A Cappella Books

When Borders announced that it would be going out of business, an op-ed piece appeared in the Atlanta Journal-Constitution. In response to Borders’ announcement, Frank Reiss wrote:”[that it] would be going out of business was a lot easier for me to understand than how such a store ever got to be so big in the first place.”

Yesterday I stopped by A Cappella Books in the historic, artistic neighborhood of Little 5 Points in Atlanta to talk to owner, Frank Reiss, about the future of bookstores. Mostly we talked about books. When we did get around to talking shop, he surprised me by championing not, per se, the rapid growth and large-scale success of independent bookstores (you know, now that Borders has closed and we can get back to the way things used to be), but rather, a return to their humble origins.

“Bookstores used to be and, for the most part, should be kind of small, on a scale to the role they play in peoples’ lives,” he said. “Even for the most avid reader, the bookstore is only going to play a pretty small role in peoples’ lives. The idea of these gigantic stores never really felt right – from the get-go, and I’ve been selling books for over 30 years. I mean, my thought was: what’s the big deal? People don’t really buy books this much or love books this much for bookstores to be anchoring a shopping mall.”

I confess, I hadn’t gone to this independent bookstore expecting to hear its owner proclaim, with a shrug and a smile completely devoid of resentment that “people don’t really love books all that much.” That really, he’s just a humble guy in a humble shop and that’s all any bookseller should expect. Perhaps I’ve been in the book blogging bubble for too long, with it’s extreme waxing and waning from cynical Doomsday predictions and boycotts of all e-readers to overly-perky optimism and romantic fetishizing of books and “the magical stores they occupy.” Needless to say, my talk with Reiss was a revelation. And not just for his refreshing look at what a bookstore is and what it can reasonably expect to be in the future; it was equally refreshing hearing about some of the creative efforts A Cappella is taking to stay relevant in the neighborhood they serve. (Scroll down to where Frank talks about their foodie events at Restaurant Eugene, where attendees are treated to a signed book and a four-course meal inspired by the book.)

But, as I say, mostly we talked about books.

Do you believe there’s a future for bookstores?

I do. I think except for in big cities, there isn’t that glorious of a past. They’re humble little stores. That’s what their future will be. Their future will be someone who’s in a position, either they’re in retirement or they don’t need much income, and they can run a nice little neighborhood bookstore. But that’s the extent of it, and that’s what this has always been. As long as it can last, that’s about all it will be.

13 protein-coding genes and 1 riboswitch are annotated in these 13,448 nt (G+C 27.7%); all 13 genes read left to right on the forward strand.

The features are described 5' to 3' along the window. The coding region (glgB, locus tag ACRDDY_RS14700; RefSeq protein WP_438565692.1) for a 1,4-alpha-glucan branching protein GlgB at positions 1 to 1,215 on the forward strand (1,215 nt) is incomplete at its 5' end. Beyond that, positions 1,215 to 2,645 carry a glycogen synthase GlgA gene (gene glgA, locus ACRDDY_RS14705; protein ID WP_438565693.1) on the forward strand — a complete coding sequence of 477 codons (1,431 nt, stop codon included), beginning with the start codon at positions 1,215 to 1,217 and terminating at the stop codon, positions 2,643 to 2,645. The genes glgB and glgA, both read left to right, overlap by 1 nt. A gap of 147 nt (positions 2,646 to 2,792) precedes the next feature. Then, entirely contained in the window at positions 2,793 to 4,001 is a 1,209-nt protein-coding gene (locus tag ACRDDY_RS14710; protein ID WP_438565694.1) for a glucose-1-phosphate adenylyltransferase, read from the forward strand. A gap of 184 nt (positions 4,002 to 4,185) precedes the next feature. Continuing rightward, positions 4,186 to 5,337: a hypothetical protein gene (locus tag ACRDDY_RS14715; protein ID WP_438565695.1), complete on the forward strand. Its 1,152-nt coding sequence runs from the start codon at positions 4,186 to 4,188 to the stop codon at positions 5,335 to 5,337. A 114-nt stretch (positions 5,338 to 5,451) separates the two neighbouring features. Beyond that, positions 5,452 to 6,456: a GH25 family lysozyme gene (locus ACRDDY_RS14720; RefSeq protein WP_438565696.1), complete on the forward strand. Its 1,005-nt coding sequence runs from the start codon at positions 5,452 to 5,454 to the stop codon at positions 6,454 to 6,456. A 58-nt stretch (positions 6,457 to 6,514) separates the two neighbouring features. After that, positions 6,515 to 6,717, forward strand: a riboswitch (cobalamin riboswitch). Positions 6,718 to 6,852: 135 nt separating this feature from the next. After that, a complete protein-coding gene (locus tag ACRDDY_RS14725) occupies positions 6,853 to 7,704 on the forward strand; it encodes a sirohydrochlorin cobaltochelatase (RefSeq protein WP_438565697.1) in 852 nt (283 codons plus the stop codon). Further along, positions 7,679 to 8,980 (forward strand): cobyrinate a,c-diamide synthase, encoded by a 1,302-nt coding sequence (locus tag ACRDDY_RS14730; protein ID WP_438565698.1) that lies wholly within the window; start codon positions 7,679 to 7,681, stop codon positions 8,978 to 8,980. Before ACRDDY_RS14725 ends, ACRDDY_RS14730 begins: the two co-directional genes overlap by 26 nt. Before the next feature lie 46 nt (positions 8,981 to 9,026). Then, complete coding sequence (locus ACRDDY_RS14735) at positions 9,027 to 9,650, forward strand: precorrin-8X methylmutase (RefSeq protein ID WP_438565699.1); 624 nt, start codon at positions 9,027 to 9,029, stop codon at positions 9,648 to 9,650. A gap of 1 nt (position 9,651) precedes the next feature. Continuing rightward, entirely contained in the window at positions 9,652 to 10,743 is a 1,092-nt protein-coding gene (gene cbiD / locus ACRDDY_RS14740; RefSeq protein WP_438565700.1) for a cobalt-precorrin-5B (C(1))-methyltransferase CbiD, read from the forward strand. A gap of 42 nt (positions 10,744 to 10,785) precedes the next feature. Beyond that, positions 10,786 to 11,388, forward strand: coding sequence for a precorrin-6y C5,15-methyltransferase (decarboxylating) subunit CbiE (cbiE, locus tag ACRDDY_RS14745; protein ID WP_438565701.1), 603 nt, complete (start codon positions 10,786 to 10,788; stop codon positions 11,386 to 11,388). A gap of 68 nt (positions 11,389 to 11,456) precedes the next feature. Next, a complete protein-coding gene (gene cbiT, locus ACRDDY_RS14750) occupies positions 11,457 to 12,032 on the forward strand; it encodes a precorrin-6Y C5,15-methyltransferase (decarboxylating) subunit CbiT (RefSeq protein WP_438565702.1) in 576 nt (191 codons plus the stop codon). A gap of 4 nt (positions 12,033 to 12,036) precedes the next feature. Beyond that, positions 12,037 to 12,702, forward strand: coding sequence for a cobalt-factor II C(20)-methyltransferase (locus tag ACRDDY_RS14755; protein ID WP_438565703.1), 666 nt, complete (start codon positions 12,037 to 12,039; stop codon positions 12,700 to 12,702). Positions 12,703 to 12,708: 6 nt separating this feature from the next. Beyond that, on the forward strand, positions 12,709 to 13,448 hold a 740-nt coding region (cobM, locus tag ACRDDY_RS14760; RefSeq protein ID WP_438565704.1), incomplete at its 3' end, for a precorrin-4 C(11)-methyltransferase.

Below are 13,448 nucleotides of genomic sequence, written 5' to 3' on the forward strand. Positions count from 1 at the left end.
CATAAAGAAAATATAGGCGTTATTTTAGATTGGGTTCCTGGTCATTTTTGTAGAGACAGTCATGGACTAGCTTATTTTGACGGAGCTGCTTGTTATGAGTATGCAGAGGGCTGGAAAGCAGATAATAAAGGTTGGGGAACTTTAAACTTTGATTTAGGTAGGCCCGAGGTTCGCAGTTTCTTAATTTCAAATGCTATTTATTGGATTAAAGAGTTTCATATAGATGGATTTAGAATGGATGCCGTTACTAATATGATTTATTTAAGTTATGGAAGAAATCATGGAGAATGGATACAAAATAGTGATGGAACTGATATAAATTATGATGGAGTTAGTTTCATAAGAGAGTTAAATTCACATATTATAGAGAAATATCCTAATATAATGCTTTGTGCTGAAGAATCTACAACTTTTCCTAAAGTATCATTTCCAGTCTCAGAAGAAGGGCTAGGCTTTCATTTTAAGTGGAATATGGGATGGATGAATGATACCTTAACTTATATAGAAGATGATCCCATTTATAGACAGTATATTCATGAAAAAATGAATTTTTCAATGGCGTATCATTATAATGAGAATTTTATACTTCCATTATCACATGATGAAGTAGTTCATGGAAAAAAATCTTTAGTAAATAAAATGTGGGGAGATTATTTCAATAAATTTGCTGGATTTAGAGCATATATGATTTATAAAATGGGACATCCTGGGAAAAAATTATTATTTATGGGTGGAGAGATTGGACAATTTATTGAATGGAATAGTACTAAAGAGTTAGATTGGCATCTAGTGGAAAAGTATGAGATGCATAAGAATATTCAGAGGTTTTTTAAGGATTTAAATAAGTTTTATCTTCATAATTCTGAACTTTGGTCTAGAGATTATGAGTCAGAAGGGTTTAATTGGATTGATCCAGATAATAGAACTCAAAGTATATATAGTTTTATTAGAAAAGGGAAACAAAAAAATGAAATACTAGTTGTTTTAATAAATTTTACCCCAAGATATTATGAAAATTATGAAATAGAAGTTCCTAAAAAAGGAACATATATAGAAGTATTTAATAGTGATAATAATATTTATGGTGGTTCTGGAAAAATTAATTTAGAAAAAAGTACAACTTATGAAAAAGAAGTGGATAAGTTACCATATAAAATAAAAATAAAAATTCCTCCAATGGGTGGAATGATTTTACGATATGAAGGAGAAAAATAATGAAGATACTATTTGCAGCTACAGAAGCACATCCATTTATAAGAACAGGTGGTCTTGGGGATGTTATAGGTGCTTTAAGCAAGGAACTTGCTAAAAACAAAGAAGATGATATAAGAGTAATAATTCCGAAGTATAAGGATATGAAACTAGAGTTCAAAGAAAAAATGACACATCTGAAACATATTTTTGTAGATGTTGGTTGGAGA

What do you think your role is here in your neighborhood?

Our role to some extent has evolved. I think we’re just an outpost for people who like books. Our selection reflects the kind of things we like, the kind of things people around here tend to like. It can’t be everything everybody wants. I think this neighborhood is an outpost for people who don’t like mainstream culture, and I think books, for the most part, aren’t really mainstream culture. We used to be exclusively a used and out of print bookstore, so these were books, the out of print ones at least, that the publishers had determined, “well, not enough people want this, so we’ll stop printing it.” But we’re less that now. We don’t sell a lot of Best Sellers. We do sell some, but even within those we sell what we think are some of the more unusual ones.

Do you sell a lot of books from independent press or books by local authors?

Some. I would say the economics of it are such that we don’t carry as many books by small, independent presses as I wish we could. I just don’t have the resources to stock books that I don’t have reason to think we’ll sell a few copies of. We’ve certainly tried it over the years, and when we get them used we can buy them cheap and sell them cheap.

We do have great relationships with local authors. But, again, the economics of it are such that, if you open your doors to local, especially self-published authors, you’re just inundated by them. I would say, most of the local authors we carry have already reached some level of national renown.

What have you read recently that you want to press into customers’ hands?

The most recent book I read and really loved was Robert Olen Butler’s most recent novel called A Small Hotel. He is a Pulitzer Prize-winning novelist and a few years ago he had a rather public divorce from his wife who is also a novelist of some renown. I had heard before reading it that it was pretty close to being autobiographical, but it doesn’t read like that. It reads like a really well-constructed novel about a marriage in a state of divorce. I thought it was beautifully-written and a compelling piece. Not be any means an uplifting book, but I thought it was really well-written. Anybody that can relate to the emotions in there, I think, would get a lot out of it.